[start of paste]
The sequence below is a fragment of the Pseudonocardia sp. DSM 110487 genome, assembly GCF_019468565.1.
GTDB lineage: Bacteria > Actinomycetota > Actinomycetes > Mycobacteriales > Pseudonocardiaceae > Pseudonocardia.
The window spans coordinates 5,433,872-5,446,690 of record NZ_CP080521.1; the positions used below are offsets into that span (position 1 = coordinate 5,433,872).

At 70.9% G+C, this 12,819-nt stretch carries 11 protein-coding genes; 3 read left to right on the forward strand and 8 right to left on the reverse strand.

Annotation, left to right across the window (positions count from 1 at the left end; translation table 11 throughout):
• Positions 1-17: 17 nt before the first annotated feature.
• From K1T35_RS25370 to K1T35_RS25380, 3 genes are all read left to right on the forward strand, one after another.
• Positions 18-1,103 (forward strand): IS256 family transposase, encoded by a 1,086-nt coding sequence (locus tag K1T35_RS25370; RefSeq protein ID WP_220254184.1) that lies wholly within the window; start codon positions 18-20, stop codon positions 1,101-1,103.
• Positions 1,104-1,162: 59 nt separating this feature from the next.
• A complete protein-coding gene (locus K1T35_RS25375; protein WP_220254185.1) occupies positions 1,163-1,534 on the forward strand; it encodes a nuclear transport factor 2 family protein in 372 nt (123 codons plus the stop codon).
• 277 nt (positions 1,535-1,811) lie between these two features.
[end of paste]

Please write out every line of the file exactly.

The sequence below is a fragment of the Pseudonocardia sp. DSM 110487 genome, assembly GCF_019468565.1.
GTDB lineage: Bacteria > Actinomycetota > Actinomycetes > Mycobacteriales > Pseudonocardiaceae > Pseudonocardia.
The window spans coordinates 5,433,872-5,446,690 of record NZ_CP080521.1; the positions used below are offsets into that span (position 1 = coordinate 5,433,872).

At 70.9% G+C, this 12,819-nt stretch carries 11 protein-coding genes; 3 read left to right on the forward strand and 8 right to left on the reverse strand.

Annotation, left to right across the window (positions count from 1 at the left end; translation table 11 throughout):
• Positions 1-17: 17 nt before the first annotated feature.
• From K1T35_RS25370 to K1T35_RS25380, 3 genes are all read left to right on the forward strand, one after another.
• Positions 18-1,103 (forward strand): IS256 family transposase, encoded by a 1,086-nt coding sequence (locus tag K1T35_RS25370; RefSeq protein ID WP_220254184.1) that lies wholly within the window; start codon positions 18-20, stop codon positions 1,101-1,103.
• Positions 1,104-1,162: 59 nt separating this feature from the next.
• A complete protein-coding gene (locus K1T35_RS25375; protein WP_220254185.1) occupies positions 1,163-1,534 on the forward strand; it encodes a nuclear transport factor 2 family protein in 372 nt (123 codons plus the stop codon).
• 277 nt (positions 1,535-1,811) lie between these two features.